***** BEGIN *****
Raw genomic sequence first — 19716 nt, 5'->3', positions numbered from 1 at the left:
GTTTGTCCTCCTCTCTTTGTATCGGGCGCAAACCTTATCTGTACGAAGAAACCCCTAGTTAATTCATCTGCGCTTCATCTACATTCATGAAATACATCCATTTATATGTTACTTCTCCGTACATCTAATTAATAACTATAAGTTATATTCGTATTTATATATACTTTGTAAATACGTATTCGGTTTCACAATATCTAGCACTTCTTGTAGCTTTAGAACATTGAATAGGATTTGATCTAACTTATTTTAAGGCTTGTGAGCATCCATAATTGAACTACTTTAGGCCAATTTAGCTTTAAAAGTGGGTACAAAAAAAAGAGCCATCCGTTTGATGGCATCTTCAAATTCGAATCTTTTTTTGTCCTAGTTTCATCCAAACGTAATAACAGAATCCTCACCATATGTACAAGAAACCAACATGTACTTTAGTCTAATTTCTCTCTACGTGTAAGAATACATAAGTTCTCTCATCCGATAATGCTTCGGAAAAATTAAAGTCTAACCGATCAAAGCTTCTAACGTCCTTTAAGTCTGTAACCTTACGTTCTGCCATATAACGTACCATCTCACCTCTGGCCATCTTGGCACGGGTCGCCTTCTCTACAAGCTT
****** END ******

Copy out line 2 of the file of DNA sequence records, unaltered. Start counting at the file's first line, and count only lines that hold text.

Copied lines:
GTTTGTCCTCCTCTCTTTGTATCGGGCGCAAACCTTATCTGTACGAAGAAACCCCTAGTTAATTCATCTGCGCTTCATCTACATTCATGAAATACATCCATTTATATGTTACTTCTCCGTACATCTAATTAATAACTATAAGTTATATTCGTATTTATATATACTTTGTAAATACGTATTCGGTTTCACAATATCTAGCACTTCTTGTAGCTTTAGAACATTGAATAGGATTTGATCTAACTTATTTTAAGGCTTGTGAGCATCCATAATTGAACTACTTTAGGCCAATTTAGCTTTAAAAGTGGGTACAAAAAAAAGAGCCATCCGTTTGATGGCATCTTCAAATTCGAATCTTTTTTTGTCCTAGTTTCATCCAAACGTAATAACAGAATCCTCACCATATGTACAAGAAACCAACATGTACTTTAGTCTAATTTCTCTCTACGTGTAAGAATACATAAGTTCTCTCATCCGATAATGCTTCGGAAAAATTAAAGTCTAACCGATCAAAGCTTCTAACGTCCTTTAAGTCTGTAACCTTACGTTCTGCCATATAACGTACCATCTCACCTCTGGCCATCTTGGCACGGGTCGCCTTCTCTACAAGCTT